Jargonbuster looks at this year's most annoying phrases

The World Today Published 7 December 2012 Updated 7 December 2018 1 minute READ

1. Predistribution: Since Ed Miliband used the word, coined by Jacob Hacker, the Yale political scientist, it has made politics as inviting to the uninitiated as a symposium for a peer-reviewed Journal of Extra-galactic Physics. You might know what it means – a more equal spread of earnings from the labour market – but does it help?

2. Like something from The Thick of It: Ever since the 21st-century version of Yes, Minister returned for its fourth series in September, we have marvelled at the ability of coalition ministers to imitate art. Enough.

3. Omnishambles: A word coined by Armando Iannucci in the third series of The Thick of It, which was given currency after the Budget this year. Likewise.

4. Fifty Shades of … It was interesting once, when one suspected that every woman with a Kindle on every train in the country was reading the same thing. The first book of the trilogy was published last year, although most people did not know about it until this year. Anyway, conceits based on it, such as ‘50 shades of environmental activism’, are already passé.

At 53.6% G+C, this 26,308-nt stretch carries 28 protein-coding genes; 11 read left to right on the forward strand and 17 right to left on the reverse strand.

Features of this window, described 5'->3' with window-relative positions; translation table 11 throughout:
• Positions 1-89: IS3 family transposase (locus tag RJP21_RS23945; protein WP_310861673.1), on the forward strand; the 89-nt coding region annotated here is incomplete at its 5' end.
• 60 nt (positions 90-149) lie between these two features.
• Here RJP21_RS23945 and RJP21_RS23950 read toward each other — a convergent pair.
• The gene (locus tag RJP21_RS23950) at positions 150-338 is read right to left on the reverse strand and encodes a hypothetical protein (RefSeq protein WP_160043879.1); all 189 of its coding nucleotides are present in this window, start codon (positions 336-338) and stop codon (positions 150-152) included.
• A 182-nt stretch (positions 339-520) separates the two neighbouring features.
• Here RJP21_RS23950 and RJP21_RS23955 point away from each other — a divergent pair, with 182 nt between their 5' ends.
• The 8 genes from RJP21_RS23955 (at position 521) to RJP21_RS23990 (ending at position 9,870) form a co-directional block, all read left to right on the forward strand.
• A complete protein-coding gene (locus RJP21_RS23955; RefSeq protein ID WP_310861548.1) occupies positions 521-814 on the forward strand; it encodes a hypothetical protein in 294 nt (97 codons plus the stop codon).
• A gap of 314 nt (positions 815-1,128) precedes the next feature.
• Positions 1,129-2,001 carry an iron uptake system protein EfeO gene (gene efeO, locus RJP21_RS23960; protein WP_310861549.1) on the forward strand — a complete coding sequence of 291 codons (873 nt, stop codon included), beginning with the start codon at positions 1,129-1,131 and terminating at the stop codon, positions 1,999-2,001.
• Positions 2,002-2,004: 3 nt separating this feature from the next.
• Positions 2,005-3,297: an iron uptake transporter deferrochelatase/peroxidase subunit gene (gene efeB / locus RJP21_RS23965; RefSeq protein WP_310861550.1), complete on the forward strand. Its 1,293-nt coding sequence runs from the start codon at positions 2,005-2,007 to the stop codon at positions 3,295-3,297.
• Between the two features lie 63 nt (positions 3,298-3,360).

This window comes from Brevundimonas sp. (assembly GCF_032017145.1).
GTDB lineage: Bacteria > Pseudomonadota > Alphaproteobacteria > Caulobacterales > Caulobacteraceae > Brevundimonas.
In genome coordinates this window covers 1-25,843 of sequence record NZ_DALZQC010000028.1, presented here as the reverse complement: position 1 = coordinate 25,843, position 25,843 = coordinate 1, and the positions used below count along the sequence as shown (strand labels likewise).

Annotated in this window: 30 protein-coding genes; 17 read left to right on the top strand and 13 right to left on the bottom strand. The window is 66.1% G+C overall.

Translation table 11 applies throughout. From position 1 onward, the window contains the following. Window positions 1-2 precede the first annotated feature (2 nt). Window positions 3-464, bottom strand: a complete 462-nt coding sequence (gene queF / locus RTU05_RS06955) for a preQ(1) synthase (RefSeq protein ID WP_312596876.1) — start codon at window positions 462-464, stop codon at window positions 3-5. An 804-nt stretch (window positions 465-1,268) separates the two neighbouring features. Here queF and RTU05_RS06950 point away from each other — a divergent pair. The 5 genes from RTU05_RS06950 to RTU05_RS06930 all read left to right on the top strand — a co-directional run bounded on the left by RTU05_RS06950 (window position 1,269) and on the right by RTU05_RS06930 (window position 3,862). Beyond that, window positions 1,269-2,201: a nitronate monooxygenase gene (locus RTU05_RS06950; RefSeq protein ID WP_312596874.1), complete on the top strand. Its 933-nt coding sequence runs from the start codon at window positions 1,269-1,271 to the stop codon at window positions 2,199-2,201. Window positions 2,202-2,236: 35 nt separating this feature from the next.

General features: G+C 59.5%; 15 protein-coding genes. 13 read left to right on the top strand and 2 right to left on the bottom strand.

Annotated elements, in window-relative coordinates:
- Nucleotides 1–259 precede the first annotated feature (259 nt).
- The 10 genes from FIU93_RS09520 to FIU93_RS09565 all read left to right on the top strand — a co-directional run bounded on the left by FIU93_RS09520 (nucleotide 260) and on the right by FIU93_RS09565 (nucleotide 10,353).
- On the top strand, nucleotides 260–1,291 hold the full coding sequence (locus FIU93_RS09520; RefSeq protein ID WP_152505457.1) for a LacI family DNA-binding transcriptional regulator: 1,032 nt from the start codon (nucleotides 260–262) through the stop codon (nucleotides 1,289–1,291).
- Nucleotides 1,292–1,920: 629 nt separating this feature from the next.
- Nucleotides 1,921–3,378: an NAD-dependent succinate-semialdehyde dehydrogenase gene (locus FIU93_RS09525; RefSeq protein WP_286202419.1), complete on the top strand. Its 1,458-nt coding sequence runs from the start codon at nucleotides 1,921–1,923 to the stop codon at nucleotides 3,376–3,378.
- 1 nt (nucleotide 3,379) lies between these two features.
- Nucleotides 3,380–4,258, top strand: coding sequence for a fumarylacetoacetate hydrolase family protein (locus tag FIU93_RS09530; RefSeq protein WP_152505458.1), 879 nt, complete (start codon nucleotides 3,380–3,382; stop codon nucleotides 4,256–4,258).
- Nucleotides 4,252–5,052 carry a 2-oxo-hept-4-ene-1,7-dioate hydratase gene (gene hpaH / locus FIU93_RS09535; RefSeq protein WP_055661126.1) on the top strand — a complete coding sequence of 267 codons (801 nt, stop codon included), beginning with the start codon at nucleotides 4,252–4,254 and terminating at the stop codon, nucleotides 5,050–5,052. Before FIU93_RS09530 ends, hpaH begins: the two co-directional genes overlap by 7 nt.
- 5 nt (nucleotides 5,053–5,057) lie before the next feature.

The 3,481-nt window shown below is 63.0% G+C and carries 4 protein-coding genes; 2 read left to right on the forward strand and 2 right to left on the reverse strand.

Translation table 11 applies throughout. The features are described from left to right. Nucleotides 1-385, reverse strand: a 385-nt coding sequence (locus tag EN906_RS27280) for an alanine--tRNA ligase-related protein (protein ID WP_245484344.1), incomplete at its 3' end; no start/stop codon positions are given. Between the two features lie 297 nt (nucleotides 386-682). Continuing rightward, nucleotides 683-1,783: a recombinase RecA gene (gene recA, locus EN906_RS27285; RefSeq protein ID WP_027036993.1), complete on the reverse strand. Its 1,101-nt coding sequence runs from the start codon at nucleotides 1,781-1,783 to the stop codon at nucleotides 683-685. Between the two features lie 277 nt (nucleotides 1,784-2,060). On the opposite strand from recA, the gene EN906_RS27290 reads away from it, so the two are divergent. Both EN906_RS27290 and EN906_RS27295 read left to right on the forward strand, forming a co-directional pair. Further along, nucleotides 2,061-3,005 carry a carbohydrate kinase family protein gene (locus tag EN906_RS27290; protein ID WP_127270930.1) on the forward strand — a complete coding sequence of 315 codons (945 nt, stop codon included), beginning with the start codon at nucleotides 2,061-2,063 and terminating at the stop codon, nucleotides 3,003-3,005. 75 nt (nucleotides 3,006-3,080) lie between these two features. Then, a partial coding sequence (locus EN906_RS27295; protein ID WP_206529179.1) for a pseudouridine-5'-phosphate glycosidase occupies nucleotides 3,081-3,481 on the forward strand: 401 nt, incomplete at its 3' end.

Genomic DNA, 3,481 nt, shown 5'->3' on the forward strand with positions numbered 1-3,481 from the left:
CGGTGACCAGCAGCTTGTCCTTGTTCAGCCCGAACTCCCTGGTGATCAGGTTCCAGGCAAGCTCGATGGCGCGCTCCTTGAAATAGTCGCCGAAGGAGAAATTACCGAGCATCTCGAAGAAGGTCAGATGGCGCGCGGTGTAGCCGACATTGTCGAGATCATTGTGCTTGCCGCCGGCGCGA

5, 6, 7 and 8 Medal and podium as verbs: It doesn’t get any better than this and a great ambassador for the sport as uplifting social commentary: The Olympic s are over. We enjoyed them. But these are four enrichments of the language we need never use again.

9 and 10 Eurogeddon and Brexit: The eurozone crisis, on the other hand, goes on. Eurogeddon was first used by Timothy Garton Ash, the pro-European essayist, in The Guardian in July 2011. It was snapped up by the anti-EU faction and soon became a cliché. Brexit, a contraction of ‘Britain’ and ‘exit (from the EU)’, was invented only in June 2012, but is already tiresome.